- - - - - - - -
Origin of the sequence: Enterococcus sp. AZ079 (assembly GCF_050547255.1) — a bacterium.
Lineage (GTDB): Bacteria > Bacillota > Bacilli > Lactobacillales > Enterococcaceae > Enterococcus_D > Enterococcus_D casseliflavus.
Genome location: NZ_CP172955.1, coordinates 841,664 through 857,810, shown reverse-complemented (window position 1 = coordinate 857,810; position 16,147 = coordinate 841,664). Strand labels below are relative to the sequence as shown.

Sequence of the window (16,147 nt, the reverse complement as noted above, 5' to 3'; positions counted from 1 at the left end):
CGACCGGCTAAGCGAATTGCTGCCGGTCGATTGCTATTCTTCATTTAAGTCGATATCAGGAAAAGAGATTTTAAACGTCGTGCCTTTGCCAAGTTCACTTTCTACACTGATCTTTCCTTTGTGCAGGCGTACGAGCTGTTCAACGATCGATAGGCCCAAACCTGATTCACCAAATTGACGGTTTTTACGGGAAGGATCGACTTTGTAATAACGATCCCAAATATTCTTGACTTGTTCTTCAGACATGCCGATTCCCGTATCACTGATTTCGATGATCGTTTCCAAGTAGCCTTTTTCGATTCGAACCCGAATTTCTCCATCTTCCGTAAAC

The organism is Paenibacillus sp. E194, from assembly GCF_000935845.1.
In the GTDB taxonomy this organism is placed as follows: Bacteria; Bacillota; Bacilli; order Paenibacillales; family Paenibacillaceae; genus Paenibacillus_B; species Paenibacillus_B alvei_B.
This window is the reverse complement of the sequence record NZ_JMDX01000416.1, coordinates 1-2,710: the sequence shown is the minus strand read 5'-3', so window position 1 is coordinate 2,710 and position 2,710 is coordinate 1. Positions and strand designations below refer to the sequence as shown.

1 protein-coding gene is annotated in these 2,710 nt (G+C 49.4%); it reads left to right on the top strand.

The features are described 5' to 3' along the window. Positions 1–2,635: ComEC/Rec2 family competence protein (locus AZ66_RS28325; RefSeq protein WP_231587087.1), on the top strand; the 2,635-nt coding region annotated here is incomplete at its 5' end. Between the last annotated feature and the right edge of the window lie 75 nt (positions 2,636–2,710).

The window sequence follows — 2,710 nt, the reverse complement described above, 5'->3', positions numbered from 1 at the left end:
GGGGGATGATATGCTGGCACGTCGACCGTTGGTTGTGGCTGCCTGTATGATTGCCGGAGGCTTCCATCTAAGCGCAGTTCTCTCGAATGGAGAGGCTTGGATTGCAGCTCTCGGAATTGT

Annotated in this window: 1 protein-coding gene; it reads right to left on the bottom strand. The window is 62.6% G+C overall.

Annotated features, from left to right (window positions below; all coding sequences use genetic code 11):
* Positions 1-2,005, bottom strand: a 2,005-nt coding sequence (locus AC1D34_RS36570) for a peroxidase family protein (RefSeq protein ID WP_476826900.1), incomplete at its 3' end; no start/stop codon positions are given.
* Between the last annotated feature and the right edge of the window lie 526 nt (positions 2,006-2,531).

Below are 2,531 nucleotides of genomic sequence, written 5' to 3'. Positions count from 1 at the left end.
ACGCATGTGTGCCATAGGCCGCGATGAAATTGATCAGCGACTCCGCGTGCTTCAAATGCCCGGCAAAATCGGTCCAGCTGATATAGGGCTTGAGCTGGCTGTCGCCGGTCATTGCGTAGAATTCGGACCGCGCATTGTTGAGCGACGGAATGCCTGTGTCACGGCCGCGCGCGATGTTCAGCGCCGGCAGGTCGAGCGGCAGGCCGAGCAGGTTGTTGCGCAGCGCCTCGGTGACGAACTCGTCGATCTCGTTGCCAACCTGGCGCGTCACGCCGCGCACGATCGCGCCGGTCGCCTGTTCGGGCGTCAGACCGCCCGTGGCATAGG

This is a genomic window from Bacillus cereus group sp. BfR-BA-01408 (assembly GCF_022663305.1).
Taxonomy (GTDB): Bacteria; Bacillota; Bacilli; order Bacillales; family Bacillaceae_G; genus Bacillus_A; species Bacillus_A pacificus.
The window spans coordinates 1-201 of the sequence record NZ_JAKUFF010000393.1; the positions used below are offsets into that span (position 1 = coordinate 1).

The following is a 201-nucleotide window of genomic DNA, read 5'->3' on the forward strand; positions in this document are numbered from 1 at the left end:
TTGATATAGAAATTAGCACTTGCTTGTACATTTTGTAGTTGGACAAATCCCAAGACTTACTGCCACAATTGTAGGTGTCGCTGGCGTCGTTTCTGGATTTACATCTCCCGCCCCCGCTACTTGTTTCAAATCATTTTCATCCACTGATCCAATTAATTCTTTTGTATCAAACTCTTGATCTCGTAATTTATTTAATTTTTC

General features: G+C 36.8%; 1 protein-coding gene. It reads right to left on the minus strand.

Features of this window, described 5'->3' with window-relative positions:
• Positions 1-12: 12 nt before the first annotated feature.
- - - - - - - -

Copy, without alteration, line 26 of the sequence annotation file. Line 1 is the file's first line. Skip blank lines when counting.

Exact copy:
• Positions 1-12: 12 nt before the first annotated feature.